Can this pathology be prevented?

A supplement of iron, folate and vitamin B12 may be helpful in the prevention of anemia.

Pre-eclampsia

Pre-eclampsia is a clinical syndrome which occurs in the second half of the pregnancy and it is characterized by an increase in the blood vessel pressure (hypertension), loss of proteins with urine (proteinuria) and in a swelling of the lower limbs (edemas) of the mother.

Can this pathology be prevented?

According to numerous studies, this pathology is connected with elevated levels of homocysteine which may be reduced (if the cause of the hyperhomocysteinemia is due to an unbalanced diet) by means of a supplement of folate and of the other Group B vitamins during the second trimester of the pregnancy. This may significantly contribute to the prevention of this disturb which occurs in 5-8% of pregnant women.

Intrauterine growth retardation

We traditionally speak of growth retardation when fetal weight is equal to or lower than the tenth percentile for the gestation period. In this definition are also included constitutionally small fetuses, for instance those born from low height parents. With the term intrauterine growth retardation it's more precisely meant a slowered fetal growth compared to previous controls. Causes of retarded growth are various (both maternal and fetal) and in about half the cases there is not a well recognizible reason. The most frequent risk factor is actually giving birth to a child affected by growth retardation.

Premature birth

About 10-15% of pregnancies end before the 36th week rather than the 40th. This may be caused by pathologies derived from the mother, such as diabetes, gestosis, vaginal infections, fibromas or because of cervical incompetence, or causes derived from the fetus, such as premature membrane rupture, twins or placenta previa. The physician can promptly act on some of these pathologies and try to prolong the gestation period as much as possible.

Hyperhomocysteinemia

Some studies, both in vivo and in vitro, have proven that not only a lack in folate but also a lack in other vitamins (B12, B6, B2) and in other nutritional elements such as zinc and bethaine may cause hyperhomocysteinemia (an excessive concentration of homocysteine in the blood which influences the nervous system functions, the vascular system and the bone structure negatively, mainly through an increase in the production of free radicals and through the subsequent oxidative stress), which seems to be associated with:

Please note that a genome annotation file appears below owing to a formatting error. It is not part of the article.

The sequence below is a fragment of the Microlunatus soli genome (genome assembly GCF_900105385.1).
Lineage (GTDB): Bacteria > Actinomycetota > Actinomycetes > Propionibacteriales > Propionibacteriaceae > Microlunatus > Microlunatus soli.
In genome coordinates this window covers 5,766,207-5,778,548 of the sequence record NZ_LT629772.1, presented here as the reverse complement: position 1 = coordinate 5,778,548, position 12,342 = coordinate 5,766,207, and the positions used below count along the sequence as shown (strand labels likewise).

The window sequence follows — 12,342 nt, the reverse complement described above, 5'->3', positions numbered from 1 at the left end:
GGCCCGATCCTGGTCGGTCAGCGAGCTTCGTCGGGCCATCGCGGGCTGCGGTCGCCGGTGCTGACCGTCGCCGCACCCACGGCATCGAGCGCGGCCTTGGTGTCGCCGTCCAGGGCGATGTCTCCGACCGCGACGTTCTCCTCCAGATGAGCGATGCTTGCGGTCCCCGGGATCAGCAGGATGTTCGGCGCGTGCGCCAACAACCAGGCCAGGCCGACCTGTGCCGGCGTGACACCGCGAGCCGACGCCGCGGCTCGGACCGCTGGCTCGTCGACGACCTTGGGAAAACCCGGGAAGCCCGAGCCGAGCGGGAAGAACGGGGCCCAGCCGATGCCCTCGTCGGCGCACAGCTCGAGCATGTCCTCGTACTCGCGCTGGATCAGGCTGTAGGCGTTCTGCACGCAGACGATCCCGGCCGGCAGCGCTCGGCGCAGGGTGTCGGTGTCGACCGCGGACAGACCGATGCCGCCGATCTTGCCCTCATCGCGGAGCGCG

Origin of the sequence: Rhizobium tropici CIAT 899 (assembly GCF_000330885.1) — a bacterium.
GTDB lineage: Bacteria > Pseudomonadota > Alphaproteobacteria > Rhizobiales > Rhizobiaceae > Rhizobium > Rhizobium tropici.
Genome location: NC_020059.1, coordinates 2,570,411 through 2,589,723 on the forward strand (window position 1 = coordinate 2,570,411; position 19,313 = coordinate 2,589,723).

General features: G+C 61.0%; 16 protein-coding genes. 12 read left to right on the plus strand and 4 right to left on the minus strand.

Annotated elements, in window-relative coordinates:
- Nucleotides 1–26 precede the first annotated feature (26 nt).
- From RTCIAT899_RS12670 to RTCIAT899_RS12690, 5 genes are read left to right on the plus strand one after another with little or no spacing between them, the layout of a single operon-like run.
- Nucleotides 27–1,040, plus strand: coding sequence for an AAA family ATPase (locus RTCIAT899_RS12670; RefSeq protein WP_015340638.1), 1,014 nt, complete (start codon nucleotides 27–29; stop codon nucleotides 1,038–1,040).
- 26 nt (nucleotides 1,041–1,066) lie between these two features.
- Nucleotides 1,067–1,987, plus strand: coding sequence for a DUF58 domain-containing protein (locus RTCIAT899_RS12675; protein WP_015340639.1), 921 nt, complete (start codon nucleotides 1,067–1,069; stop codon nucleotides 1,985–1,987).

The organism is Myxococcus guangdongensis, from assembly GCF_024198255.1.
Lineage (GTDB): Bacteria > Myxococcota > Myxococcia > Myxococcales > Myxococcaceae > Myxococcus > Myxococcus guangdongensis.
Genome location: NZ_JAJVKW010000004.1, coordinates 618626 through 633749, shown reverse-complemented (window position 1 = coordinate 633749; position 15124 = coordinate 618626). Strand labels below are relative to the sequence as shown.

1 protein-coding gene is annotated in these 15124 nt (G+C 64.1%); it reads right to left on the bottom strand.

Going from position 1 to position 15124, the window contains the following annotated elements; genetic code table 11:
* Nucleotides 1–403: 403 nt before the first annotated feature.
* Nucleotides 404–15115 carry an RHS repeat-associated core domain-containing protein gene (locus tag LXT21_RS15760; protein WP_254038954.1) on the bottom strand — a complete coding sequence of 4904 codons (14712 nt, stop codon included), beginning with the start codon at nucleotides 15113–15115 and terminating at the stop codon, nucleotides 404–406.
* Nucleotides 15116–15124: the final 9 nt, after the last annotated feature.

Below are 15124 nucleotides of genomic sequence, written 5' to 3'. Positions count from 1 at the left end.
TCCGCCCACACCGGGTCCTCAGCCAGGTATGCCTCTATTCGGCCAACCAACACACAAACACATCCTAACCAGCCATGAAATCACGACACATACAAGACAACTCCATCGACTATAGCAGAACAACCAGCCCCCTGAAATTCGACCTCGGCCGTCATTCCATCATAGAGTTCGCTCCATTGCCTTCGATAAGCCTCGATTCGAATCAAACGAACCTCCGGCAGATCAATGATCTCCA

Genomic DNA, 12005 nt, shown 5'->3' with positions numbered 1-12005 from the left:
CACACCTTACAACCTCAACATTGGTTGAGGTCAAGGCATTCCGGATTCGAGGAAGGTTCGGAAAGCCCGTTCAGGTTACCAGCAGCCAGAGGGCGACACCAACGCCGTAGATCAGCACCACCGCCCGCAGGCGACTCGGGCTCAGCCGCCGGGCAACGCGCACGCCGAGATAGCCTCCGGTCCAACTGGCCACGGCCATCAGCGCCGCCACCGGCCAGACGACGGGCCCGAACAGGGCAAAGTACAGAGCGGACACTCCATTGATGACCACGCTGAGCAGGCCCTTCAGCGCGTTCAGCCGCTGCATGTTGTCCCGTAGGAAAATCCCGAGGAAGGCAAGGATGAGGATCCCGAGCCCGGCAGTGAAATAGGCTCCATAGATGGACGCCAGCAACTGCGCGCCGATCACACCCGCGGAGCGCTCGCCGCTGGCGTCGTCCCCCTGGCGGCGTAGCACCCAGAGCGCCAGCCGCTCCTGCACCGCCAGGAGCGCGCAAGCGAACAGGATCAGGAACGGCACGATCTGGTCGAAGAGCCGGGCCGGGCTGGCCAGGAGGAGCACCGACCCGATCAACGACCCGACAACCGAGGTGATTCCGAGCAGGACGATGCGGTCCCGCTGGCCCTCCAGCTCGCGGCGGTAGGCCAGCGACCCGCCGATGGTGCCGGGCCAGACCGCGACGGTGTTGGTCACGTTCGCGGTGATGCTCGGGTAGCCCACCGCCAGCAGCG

• neural tube defects (NTDs) and congenital heart defects (CHDs) connected to the lack of vitamin B12,
  • lesions of the placenta which may cause its detachment and abortions,
  • pre-eclampsia,
  • in-uterus death and recurring miscarriages – these may occur with damage to the chorion and decidual vessels which cause problems in the implantation of the embryon,
  • cerebral vessel thrombosis.

Can this pathology be prevented?

When the causes of hyperhomocysteinemia are due to an incorrect lifestyle (unbalanced diet, excessive abuse of tobacco and alcohol) and are not genetic or connected to the assumption of certain prescription drugs, they may be controlled and reduced through a correct diet and with the assumption of specific group B vitamins, zinc and bethaine.

Which women risk having this kind of pathologies?

  • Women who are undergoing therapies based on estro-progestin: it is common to find a reduced level of B12 and folic acid in these patients,
  • strictly vegetarian women (a lack of B12 and zinc is common),
  • women with close-ranged pregnancies,
  • women with multiple pregnancies,
  • adolescents.

There are many other pathologies which may occur in pregnant women and in their babies and not all of these are treatable, such as genetically based pathologies.

Based on the above, we can assume that it is possible to reduce the risk of being subject to some of these pathologies thanks to a correct nutritional plan and to a supplement of certain micronutrients such as the ones contained in Normocis 400, a food supplement developed by Inpha2000 based on scientific studies that support the need for these supplements. A correct diet before the conception and during the pregnancy favors fertility and the first stages of the pregnancy and it is also important for the development of the pregnancy itself; it represents an essential instrument for the satisfaction of the new energetic needs of the mother and it provides the fetus with all the nutrients it needs for its growth in order to become a healthy new born baby.

A balanced diet generally provides all these nutrients in adequate quantities. Nonetheless, for certain micronutrients - such as folate - a supplement is necessary during the pregnancy and in general it is necessary when our lifestyle does not respect the “rules” of a healthy and balanced diet. In these cases a supplement of minerals and vitamins is fundamental.

This is why Inpha2000 and the University of Milan -Italy- have created the booklet Nutrition during pregnancies which is full of information and good advice for soon-to-be mothers.

Bibliography